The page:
The goals of the Mercury program were fairly simple, even if their accomplishment was not. They were:
- To orbit a manned spacecraft around Earth
- To investigate man's ability to function in space
- To recover both man and spacecraft safely
No one is exactly sure when mankind first dreamed of space travel. Perhaps it was with Johannes Kepler
's book "Somnium." Perhaps it was earlier. However, it wasn't until the middle of the 20th cerntury that technology had developed to the point where man could actually transform his ideas into hardware to achieve space flight.
Initiated in 1958, completed in 1963, Project Mercury was the United States' first man-in-space program.
After setting the above goals for the project, guidelines were put into place that would help insure that the most expedient and safest approach for attainment of the objectives was followed. They were:
- Existing technology and off-the-shelf equipment should be used wherever practical.
- The simplest and most reliable approach to system design would be followed.
- An existing launch vehicle would be employed to place the spacecraft into orbit.
- A progressive and logical test program would be conducted.
This led to more detailed requirements for the spacecraft:
- The spacecraft must be fitted with a reliable launch-escape system to separate the spacecraft and its crew from the launch vehicle in case of impending failure.
- The pilot must be given the capability of manually controlling spacecraft attitude.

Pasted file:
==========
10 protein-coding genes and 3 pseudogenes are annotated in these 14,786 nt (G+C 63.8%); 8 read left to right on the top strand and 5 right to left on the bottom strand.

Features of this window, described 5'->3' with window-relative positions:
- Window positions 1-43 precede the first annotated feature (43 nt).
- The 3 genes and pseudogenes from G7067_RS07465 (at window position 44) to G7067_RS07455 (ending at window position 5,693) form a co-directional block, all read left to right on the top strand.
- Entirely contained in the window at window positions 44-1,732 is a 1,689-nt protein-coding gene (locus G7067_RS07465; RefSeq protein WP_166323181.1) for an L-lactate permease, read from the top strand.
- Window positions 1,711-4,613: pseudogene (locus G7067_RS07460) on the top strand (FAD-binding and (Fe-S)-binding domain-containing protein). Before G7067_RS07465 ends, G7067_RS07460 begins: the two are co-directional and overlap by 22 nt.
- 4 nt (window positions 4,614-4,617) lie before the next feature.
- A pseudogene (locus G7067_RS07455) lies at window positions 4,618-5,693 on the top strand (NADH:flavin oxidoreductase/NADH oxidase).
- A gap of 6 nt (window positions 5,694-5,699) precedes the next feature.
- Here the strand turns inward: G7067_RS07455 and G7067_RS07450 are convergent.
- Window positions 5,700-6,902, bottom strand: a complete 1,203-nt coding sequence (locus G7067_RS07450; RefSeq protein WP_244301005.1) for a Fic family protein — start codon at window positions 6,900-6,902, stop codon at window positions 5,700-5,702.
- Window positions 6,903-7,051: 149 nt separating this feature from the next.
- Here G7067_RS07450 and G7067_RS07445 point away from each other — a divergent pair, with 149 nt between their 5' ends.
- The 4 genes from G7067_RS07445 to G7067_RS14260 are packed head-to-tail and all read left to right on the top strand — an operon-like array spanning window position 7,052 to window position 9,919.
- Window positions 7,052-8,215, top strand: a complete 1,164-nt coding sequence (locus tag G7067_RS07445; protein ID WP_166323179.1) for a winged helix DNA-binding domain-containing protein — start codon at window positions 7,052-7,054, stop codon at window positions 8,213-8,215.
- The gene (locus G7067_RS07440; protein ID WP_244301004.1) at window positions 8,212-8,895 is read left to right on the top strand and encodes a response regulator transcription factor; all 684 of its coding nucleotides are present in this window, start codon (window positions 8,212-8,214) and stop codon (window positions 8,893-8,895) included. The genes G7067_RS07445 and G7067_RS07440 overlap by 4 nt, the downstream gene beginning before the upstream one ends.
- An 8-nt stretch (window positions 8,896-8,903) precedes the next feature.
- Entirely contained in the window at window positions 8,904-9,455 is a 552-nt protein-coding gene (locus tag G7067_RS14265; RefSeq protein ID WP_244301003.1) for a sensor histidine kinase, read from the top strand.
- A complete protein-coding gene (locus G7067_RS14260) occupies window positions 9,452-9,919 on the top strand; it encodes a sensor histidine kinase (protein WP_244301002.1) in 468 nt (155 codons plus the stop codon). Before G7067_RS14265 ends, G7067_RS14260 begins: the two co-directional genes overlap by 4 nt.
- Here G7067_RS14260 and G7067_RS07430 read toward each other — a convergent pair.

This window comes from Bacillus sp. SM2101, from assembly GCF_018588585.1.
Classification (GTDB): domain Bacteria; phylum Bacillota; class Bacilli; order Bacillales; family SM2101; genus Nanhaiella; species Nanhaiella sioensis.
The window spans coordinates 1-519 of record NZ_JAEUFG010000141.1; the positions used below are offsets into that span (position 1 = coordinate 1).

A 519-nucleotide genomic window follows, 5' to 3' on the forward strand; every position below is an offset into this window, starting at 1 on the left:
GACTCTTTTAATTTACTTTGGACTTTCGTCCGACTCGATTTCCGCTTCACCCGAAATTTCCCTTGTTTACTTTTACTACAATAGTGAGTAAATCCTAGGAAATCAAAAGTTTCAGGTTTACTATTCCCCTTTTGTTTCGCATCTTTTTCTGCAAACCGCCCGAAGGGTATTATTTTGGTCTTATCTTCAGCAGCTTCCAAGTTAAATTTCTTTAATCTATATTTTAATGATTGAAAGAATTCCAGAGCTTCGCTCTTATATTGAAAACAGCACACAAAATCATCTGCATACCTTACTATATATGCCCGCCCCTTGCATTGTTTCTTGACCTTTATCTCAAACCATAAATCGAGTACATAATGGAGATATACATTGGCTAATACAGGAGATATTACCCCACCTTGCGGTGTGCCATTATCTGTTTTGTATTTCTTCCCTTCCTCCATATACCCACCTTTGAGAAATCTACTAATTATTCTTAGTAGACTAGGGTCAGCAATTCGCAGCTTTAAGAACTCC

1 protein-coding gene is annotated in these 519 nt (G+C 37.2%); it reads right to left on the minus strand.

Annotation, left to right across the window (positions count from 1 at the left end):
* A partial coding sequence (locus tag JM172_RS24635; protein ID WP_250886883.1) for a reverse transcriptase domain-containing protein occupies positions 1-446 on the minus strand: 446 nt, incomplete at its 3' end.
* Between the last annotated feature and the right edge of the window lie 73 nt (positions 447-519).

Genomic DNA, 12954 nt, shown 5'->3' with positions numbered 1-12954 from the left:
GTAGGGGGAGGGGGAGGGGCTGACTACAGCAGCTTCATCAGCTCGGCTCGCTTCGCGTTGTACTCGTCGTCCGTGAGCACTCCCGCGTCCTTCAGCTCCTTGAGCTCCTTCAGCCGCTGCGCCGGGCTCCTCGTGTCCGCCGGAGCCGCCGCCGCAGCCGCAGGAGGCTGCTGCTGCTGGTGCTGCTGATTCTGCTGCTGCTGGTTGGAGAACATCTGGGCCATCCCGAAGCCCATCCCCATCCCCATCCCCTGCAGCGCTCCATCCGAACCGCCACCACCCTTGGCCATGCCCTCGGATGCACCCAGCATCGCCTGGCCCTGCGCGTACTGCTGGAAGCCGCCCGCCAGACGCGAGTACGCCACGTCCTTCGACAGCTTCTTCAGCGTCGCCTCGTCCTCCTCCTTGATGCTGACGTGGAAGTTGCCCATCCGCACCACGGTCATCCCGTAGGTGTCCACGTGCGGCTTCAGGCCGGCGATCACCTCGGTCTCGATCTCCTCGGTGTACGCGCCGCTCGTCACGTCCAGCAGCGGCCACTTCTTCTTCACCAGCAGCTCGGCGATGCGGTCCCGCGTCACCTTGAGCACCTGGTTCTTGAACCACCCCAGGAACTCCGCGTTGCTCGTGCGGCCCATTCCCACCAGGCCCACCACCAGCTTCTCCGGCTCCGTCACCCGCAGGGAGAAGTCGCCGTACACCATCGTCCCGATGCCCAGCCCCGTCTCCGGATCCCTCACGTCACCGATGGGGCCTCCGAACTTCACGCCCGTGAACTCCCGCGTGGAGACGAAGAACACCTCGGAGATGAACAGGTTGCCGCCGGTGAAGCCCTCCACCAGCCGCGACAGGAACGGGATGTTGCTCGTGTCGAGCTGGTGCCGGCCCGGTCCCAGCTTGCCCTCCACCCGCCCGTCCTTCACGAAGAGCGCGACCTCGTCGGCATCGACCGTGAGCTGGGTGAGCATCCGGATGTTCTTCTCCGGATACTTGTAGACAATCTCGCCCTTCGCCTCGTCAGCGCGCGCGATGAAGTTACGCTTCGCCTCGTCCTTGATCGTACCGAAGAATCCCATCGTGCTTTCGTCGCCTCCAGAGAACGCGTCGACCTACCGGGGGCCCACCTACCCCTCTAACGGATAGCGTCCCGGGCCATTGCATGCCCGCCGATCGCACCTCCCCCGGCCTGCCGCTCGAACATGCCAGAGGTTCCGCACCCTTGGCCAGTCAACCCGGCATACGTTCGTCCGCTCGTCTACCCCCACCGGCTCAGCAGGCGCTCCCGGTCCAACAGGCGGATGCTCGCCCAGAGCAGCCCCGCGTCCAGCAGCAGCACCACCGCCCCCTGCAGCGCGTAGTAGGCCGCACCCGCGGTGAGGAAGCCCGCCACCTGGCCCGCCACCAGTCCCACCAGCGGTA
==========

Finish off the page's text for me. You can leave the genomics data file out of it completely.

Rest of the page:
- The spacecraft must carry a retrorocket system capable of reliably providing the necessary impulse to bring the spacecraft out of orbit.
- A zero-lift body utilizing drag braking would be used for reentry.
- The spacecraft design must satisfy the requirements for a water landing.
In keeping with the mandate, most of the equipment used was derived from off-the-shelf equipment or through the direct application of existing technology with two exceptions:
- An automatic blood-pressure measuring system for use in flight.
- Instruments for sensing the partial pressures of oxygen and carbon dioxide in the oxygen atmosphere of the cabin and suit, respectively.
The decision was made that the military services could provide the pilots for this new endeavor, so from a total of 508 service records screened in January 1959 by Stanley C. White, Robert B. Voas, and William S. Augerson at the military personnel bureaus in Washington, 110 men were found to meet the minimum standards. This list of names included five Marines, 47 Navy men, and 58 Air Force pilots. Although several Army pilots had been screened, none were graduates of a test pilot school.
This group of 110 was divided into three groups, but by the completion of round two there were enough volunteers that group three was never called. Through testing, these 69 men were further pared down to 32 and then to 18. Then, by the middle of April the names of America's firt 7 astronauts were known.
Biographies of Original Mercury 7 Astronauts